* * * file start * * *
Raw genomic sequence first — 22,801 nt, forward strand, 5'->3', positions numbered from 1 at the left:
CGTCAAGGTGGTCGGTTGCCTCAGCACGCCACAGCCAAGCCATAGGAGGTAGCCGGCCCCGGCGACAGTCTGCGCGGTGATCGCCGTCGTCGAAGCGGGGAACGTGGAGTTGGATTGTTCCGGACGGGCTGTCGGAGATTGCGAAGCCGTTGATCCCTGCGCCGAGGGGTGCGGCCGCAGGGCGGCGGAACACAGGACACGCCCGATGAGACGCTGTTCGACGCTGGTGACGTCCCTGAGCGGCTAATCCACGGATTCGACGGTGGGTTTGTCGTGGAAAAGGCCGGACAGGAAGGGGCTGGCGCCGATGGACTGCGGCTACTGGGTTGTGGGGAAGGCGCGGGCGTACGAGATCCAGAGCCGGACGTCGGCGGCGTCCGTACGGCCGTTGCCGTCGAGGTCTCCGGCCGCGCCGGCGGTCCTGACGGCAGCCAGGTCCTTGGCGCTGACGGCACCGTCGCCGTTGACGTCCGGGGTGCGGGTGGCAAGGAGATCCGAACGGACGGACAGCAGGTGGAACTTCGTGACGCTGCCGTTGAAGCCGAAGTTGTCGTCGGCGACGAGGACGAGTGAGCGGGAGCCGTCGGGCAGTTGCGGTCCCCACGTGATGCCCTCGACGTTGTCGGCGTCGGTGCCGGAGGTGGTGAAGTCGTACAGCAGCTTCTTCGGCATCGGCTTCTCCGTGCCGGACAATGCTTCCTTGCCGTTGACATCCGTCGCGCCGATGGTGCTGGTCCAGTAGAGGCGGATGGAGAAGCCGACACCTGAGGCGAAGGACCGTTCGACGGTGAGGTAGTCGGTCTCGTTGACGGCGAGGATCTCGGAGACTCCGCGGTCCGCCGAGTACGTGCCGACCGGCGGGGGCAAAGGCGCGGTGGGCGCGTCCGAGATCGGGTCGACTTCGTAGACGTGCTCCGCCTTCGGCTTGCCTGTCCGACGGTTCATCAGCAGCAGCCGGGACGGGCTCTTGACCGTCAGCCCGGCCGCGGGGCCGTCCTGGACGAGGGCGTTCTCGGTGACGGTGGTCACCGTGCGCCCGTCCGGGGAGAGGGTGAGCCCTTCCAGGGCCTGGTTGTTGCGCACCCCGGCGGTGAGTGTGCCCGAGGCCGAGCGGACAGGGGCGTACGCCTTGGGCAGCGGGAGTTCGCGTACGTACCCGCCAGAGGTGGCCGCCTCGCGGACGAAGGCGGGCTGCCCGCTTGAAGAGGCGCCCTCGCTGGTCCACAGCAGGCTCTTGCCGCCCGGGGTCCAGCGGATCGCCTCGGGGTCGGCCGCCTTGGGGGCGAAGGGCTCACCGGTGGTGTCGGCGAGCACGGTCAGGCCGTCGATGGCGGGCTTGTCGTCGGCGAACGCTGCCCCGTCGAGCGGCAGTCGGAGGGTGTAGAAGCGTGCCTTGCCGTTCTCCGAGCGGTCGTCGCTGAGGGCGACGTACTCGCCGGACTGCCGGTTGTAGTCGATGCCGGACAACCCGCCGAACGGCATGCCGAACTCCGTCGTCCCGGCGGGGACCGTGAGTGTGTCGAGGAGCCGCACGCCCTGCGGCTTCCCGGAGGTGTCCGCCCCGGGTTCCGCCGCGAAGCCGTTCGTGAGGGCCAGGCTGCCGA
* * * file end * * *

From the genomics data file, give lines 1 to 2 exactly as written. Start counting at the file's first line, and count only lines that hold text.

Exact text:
Raw genomic sequence first — 22,801 nt, forward strand, 5'->3', positions numbered from 1 at the left:
CGTCAAGGTGGTCGGTTGCCTCAGCACGCCACAGCCAAGCCATAGGAGGTAGCCGGCCCCGGCGACAGTCTGCGCGGTGATCGCCGTCGTCGAAGCGGGGAACGTGGAGTTGGATTGTTCCGGACGGGCTGTCGGAGATTGCGAAGCCGTTGATCCCTGCGCCGAGGGGTGCGGCCGCAGGGCGGCGGAACACAGGACACGCCCGATGAGACGCTGTTCGACGCTGGTGACGTCCCTGAGCGGCTAATCCACGGATTCGACGGTGGGTTTGTCGTGGAAAAGGCCGGACAGGAAGGGGCTGGCGCCGATGGACTGCGGCTACTGGGTTGTGGGGAAGGCGCGGGCGTACGAGATCCAGAGCCGGACGTCGGCGGCGTCCGTACGGCCGTTGCCGTCGAGGTCTCCGGCCGCGCCGGCGGTCCTGACGGCAGCCAGGTCCTTGGCGCTGACGGCACCGTCGCCGTTGACGTCCGGGGTGCGGGTGGCAAGGAGATCCGAACGGACGGACAGCAGGTGGAACTTCGTGACGCTGCCGTTGAAGCCGAAGTTGTCGTCGGCGACGAGGACGAGTGAGCGGGAGCCGTCGGGCAGTTGCGGTCCCCACGTGATGCCCTCGACGTTGTCGGCGTCGGTGCCGGAGGTGGTGAAGTCGTACAGCAGCTTCTTCGGCATCGGCTTCTCCGTGCCGGACAATGCTTCCTTGCCGTTGACATCCGTCGCGCCGATGGTGCTGGTCCAGTAGAGGCGGATGGAGAAGCCGACACCTGAGGCGAAGGACCGTTCGACGGTGAGGTAGTCGGTCTCGTTGACGGCGAGGATCTCGGAGACTCCGCGGTCCGCCGAGTACGTGCCGACCGGCGGGGGCAAAGGCGCGGTGGGCGCGTCCGAGATCGGGTCGACTTCGTAGACGTGCTCCGCCTTCGGCTTGCCTGTCCGACGGTTCATCAGCAGCAGCCGGGACGGGCTCTTGACCGTCAGCCCGGCCGCGGGGCCGTCCTGGACGAGGGCGTTCTCGGTGACGGTGGTCACCGTGCGCCCGTCCGGGGAGAGGGTGAGCCCTTCCAGGGCCTGGTTGTTGCGCACCCCGGCGGTGAGTGTGCCCGAGGCCGAGCGGACAGGGGCGTACGCCTTGGGCAGCGGGAGTTCGCGTACGTACCCGCCAGAGGTGGCCGCCTCGCGGACGAAGGCGGGCTGCCCGCTTGAAGAGGCGCCCTCGCTGGTCCACAGCAGGCTCTTGCCGCCCGGGGTCCAGCGGATCGCCTCGGGGTCGGCCGCCTTGGGGGCGAAGGGCTCACCGGTGGTGTCGGCGAGCACGGTCAGGCCGTCGATGGCGGGCTTGTCGTCGGCGAACGCTGCCCCGTCGAGCGGCAGTCGGAGGGTGTAGAAGCGTGCCTTGCCGTTCTCCGAGCGGTCGTCGCTGAGGGCGACGTACTCGCCGGACTGCCGGTTGTAGTCGATGCCGGACAACCCGCCGAACGGCATGCCGAACTCCGTCGTCCCGGCGGGGACCGTGAGTGTGTCGAGGAGCCGCACGCCCTGCGGCTTCCCGGAGGTGTCCGCCCCGGGTTCCGCCGCGAAGCCGTTCGTGAGGGCCAGGCTGCCGA